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Re: complex form questions
From: Guy Hickling
Date: Jun 16, 2016 5:50PM
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For your second question, normally, setting both height and width of a
text container in px units is a definite no-no for accessibility.
Text-only zoom, in any browser that allows it, for instance Firefox,
is a very useful tool for people with poor sight because they can
increase the text size but still keep the whole page within the window
without having to scroll horizontally to read long lines of text, or
other content. (IE11 no longer allows text-only zoom, IE10 did.) The
WCAG specifies allowing upto 200% without corrupting content, but some
users will go as high as their browser will allow.
Unfortunately what happens is that, as the user increases the text
size, the container can only remain the same size if it's dimensions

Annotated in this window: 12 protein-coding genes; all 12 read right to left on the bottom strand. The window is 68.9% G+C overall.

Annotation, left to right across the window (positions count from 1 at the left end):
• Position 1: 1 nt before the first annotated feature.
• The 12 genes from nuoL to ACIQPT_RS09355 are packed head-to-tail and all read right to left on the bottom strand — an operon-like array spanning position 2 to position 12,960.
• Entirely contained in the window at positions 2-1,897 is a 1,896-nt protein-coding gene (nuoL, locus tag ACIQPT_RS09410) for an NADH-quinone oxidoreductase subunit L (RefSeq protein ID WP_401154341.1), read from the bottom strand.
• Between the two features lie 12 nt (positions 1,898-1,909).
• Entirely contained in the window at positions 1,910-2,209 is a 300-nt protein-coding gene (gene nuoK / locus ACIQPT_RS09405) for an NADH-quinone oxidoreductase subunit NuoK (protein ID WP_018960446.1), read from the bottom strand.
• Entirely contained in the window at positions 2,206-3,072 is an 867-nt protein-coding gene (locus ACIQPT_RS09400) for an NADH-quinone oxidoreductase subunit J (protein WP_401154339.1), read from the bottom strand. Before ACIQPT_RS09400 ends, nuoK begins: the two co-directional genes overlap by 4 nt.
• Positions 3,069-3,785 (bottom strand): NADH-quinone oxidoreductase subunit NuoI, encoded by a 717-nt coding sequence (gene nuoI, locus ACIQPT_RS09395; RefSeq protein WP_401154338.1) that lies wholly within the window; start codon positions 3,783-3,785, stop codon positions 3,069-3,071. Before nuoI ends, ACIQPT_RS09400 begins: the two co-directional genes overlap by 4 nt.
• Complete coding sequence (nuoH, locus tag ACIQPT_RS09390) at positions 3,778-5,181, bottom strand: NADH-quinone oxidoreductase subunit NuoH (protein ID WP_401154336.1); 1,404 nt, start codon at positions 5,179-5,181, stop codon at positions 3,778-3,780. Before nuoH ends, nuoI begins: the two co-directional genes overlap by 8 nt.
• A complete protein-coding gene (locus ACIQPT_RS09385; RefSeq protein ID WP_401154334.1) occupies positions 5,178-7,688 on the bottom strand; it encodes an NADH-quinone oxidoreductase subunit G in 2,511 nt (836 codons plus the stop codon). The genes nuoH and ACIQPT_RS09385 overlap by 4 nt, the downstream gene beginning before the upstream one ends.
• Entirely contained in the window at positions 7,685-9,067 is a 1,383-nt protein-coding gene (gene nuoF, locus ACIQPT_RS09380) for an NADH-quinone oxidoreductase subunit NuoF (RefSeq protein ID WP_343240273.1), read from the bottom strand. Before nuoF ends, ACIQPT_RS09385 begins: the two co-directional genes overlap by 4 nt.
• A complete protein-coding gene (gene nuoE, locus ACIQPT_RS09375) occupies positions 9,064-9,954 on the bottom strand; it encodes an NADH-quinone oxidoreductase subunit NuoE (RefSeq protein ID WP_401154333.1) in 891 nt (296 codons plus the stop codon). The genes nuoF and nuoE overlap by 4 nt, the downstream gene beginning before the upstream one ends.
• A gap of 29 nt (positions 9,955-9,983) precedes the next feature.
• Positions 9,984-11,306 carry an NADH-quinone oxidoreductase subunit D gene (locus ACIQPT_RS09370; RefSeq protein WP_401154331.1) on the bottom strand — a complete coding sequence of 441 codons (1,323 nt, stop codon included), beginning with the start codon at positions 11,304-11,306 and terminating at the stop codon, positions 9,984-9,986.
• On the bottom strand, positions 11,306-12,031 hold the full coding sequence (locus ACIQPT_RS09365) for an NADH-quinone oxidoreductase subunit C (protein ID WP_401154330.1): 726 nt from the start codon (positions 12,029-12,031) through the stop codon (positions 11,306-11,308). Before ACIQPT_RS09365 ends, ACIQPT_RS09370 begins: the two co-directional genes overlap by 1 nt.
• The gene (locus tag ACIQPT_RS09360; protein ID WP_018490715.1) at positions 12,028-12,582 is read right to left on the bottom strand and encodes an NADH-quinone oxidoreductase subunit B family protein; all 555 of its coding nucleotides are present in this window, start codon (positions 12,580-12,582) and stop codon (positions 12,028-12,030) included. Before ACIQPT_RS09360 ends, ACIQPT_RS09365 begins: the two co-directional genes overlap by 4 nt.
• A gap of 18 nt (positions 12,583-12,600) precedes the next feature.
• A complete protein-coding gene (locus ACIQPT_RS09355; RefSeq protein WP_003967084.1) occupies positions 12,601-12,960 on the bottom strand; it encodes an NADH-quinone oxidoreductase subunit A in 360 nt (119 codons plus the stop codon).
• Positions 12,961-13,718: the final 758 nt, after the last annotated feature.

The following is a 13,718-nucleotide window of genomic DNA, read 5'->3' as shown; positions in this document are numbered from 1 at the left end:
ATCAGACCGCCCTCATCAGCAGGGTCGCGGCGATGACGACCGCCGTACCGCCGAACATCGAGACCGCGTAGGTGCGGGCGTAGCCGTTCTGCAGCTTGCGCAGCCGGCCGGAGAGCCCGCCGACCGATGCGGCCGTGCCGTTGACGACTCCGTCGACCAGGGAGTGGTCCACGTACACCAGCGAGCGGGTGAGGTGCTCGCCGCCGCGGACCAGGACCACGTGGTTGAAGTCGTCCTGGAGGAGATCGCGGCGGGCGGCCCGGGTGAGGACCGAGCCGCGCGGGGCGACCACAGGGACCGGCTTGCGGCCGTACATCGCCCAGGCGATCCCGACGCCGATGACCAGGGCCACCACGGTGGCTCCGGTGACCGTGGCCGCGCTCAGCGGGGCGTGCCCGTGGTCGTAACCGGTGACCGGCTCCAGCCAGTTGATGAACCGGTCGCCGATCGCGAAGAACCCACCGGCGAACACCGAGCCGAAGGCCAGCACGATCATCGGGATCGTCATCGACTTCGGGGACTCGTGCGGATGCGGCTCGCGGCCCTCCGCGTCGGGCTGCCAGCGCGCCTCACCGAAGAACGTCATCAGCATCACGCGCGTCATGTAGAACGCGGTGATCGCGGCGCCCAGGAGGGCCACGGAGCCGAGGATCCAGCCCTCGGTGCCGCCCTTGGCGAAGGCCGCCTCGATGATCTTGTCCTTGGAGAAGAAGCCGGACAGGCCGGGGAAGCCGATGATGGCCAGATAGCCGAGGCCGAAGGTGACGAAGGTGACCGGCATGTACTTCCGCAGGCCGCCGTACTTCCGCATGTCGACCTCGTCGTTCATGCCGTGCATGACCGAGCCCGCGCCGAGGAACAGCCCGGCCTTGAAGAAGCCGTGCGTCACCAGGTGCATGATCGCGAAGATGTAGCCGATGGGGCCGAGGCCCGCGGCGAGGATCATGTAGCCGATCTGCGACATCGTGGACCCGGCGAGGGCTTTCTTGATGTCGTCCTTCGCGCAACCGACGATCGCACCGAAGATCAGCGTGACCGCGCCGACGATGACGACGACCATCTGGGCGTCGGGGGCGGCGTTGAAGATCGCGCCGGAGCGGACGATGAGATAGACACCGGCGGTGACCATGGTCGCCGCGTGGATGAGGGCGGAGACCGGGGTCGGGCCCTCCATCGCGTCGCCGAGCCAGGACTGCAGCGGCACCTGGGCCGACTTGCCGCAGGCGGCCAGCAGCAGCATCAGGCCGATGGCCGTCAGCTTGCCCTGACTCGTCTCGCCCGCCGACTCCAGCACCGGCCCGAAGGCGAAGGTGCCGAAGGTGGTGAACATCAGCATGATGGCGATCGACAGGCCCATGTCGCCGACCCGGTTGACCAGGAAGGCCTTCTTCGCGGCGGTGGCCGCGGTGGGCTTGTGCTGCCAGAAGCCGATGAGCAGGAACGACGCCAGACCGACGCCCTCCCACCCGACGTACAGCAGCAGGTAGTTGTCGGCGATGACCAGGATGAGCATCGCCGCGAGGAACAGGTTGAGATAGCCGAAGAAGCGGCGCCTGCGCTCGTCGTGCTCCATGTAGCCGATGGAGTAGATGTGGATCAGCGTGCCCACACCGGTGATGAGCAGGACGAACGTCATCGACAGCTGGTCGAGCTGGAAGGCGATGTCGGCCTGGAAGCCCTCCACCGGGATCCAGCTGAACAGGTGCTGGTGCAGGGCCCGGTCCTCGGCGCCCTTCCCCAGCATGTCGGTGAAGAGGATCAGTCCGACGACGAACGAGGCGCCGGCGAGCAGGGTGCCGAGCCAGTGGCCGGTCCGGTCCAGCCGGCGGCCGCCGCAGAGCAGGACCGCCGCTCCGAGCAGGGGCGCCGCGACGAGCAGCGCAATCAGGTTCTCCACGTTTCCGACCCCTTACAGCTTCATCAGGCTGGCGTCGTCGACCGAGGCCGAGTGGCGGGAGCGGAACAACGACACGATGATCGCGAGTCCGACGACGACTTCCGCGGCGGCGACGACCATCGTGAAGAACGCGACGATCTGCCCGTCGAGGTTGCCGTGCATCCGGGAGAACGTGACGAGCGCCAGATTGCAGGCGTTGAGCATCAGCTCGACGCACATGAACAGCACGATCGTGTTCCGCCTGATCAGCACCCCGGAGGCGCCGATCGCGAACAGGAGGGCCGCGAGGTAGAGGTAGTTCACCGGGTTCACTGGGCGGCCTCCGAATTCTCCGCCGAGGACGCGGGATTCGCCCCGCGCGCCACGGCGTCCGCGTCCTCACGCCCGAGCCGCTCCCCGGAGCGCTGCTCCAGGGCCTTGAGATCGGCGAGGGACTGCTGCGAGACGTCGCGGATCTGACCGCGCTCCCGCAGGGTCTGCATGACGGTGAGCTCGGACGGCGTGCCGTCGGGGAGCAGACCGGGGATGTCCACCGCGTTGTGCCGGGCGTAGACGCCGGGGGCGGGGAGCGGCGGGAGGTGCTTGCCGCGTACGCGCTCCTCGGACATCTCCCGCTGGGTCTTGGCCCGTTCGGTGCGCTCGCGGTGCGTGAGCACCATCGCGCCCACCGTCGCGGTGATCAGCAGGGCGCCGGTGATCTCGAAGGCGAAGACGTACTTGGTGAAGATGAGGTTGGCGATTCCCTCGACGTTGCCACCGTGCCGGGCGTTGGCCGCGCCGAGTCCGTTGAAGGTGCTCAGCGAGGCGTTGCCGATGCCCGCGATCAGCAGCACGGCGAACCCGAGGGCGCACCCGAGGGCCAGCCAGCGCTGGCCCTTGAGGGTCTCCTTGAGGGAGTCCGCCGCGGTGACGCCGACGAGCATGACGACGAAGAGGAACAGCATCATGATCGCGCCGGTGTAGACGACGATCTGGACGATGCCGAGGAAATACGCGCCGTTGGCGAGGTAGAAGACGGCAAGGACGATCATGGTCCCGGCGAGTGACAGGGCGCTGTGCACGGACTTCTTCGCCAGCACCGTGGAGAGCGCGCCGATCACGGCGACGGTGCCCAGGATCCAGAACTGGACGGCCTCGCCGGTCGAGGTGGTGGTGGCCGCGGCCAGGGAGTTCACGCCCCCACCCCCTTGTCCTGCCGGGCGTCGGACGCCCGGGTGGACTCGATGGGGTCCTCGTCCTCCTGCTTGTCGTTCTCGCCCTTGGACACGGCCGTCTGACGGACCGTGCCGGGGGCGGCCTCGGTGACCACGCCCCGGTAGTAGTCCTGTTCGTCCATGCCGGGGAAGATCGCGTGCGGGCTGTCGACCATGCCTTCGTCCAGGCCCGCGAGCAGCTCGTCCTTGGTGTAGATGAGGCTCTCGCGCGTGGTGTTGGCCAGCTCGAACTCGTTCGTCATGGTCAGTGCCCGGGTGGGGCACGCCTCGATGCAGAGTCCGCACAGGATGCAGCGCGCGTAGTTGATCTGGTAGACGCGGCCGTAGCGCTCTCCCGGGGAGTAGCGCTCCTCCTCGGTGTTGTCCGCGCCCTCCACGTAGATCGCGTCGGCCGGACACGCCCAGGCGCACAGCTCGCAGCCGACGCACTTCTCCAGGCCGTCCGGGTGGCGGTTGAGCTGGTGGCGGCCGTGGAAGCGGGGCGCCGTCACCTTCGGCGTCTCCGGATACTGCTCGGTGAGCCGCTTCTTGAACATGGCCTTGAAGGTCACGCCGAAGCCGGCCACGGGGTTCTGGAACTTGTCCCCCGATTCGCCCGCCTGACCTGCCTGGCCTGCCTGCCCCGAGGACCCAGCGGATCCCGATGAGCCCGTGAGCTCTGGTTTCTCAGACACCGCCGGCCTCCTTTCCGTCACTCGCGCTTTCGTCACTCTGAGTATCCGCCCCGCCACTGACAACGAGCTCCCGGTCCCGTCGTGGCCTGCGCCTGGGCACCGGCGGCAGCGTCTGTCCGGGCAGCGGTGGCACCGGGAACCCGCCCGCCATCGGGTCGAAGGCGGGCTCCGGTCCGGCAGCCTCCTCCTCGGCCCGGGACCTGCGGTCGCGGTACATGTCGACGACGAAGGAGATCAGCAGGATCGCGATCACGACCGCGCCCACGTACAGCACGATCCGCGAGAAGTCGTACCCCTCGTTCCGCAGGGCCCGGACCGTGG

are in pixels. This means text overflows outside it's container,
overwriting whatever's to the right or below it. This is seen
regularly on all too many sites, where one lot of text overwriting
another lot makes both texts unreadable. (The problem also occurs with
responsive media queries if the media breakpoints are in px units.)
You can set one dimension, usually the width, in px units, but the
other should not be restricted so the box can expand along with the
text, and other items on the screen must also be able to move down to
make way for the expansion, so they mustn't be positioned with px
If you can zoom to 200% on a particular screen and get away with it
without overwriting anything, perhaps because there is enough empty
space in your containers for the text to expand into, you're lucky,
but this isn't normally the case.